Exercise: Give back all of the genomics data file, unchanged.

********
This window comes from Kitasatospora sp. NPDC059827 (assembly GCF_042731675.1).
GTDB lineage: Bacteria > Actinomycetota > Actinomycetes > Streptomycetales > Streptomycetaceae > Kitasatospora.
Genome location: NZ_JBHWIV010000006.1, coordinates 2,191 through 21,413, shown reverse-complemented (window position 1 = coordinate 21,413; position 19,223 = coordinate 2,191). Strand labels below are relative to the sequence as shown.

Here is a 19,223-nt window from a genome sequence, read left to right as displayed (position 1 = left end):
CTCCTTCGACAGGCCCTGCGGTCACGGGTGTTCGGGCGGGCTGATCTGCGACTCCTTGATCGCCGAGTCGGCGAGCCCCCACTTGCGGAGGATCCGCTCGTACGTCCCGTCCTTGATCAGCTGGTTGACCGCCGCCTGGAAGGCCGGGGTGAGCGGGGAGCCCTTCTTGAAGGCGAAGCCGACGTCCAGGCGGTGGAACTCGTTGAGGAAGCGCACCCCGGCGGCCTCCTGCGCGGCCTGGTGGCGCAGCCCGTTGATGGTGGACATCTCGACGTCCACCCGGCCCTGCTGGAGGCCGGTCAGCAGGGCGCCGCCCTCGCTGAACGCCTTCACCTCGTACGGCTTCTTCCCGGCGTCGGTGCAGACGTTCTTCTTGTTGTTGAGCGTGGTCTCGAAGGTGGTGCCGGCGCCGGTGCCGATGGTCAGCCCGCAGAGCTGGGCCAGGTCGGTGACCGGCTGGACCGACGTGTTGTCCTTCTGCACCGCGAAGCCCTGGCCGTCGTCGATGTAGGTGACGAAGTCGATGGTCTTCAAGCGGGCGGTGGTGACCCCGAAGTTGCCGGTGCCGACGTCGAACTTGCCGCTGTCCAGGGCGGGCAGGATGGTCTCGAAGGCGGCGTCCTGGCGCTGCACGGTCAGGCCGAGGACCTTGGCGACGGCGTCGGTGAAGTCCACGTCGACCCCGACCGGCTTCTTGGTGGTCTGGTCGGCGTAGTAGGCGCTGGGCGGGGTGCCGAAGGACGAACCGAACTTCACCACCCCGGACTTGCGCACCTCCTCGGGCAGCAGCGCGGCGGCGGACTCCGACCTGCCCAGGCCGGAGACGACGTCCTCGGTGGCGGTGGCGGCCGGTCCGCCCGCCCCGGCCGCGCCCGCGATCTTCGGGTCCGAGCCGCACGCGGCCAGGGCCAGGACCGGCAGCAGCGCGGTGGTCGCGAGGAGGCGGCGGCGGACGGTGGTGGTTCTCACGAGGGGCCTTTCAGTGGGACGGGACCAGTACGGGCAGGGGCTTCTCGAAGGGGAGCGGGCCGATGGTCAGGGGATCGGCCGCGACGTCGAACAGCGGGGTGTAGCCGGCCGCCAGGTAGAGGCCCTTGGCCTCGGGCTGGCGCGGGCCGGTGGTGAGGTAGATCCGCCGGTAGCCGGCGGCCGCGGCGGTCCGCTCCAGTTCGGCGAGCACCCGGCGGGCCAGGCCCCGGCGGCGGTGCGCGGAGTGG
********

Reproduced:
This window comes from Kitasatospora sp. NPDC059827 (assembly GCF_042731675.1).
GTDB lineage: Bacteria > Actinomycetota > Actinomycetes > Streptomycetales > Streptomycetaceae > Kitasatospora.
Genome location: NZ_JBHWIV010000006.1, coordinates 2,191 through 21,413, shown reverse-complemented (window position 1 = coordinate 21,413; position 19,223 = coordinate 2,191). Strand labels below are relative to the sequence as shown.

Here is a 19,223-nt window from a genome sequence, read left to right as displayed (position 1 = left end):
CTCCTTCGACAGGCCCTGCGGTCACGGGTGTTCGGGCGGGCTGATCTGCGACTCCTTGATCGCCGAGTCGGCGAGCCCCCACTTGCGGAGGATCCGCTCGTACGTCCCGTCCTTGATCAGCTGGTTGACCGCCGCCTGGAAGGCCGGGGTGAGCGGGGAGCCCTTCTTGAAGGCGAAGCCGACGTCCAGGCGGTGGAACTCGTTGAGGAAGCGCACCCCGGCGGCCTCCTGCGCGGCCTGGTGGCGCAGCCCGTTGATGGTGGACATCTCGACGTCCACCCGGCCCTGCTGGAGGCCGGTCAGCAGGGCGCCGCCCTCGCTGAACGCCTTCACCTCGTACGGCTTCTTCCCGGCGTCGGTGCAGACGTTCTTCTTGTTGTTGAGCGTGGTCTCGAAGGTGGTGCCGGCGCCGGTGCCGATGGTCAGCCCGCAGAGCTGGGCCAGGTCGGTGACCGGCTGGACCGACGTGTTGTCCTTCTGCACCGCGAAGCCCTGGCCGTCGTCGATGTAGGTGACGAAGTCGATGGTCTTCAAGCGGGCGGTGGTGACCCCGAAGTTGCCGGTGCCGACGTCGAACTTGCCGCTGTCCAGGGCGGGCAGGATGGTCTCGAAGGCGGCGTCCTGGCGCTGCACGGTCAGGCCGAGGACCTTGGCGACGGCGTCGGTGAAGTCCACGTCGACCCCGACCGGCTTCTTGGTGGTCTGGTCGGCGTAGTAGGCGCTGGGCGGGGTGCCGAAGGACGAACCGAACTTCACCACCCCGGACTTGCGCACCTCCTCGGGCAGCAGCGCGGCGGCGGACTCCGACCTGCCCAGGCCGGAGACGACGTCCTCGGTGGCGGTGGCGGCCGGTCCGCCCGCCCCGGCCGCGCCCGCGATCTTCGGGTCCGAGCCGCACGCGGCCAGGGCCAGGACCGGCAGCAGCGCGGTGGTCGCGAGGAGGCGGCGGCGGACGGTGGTGGTTCTCACGAGGGGCCTTTCAGTGGGACGGGACCAGTACGGGCAGGGGCTTCTCGAAGGGGAGCGGGCCGATGGTCAGGGGATCGGCCGCGACGTCGAACAGCGGGGTGTAGCCGGCCGCCAGGTAGAGGCCCTTGGCCTCGGGCTGGCGCGGGCCGGTGGTGAGGTAGATCCGCCGGTAGCCGGCGGCCGCGGCGGTCCGCTCCAGTTCGGCGAGCACCCGGCGGGCCAGGCCCCGGCGGCGGTGCGCGGAGTGG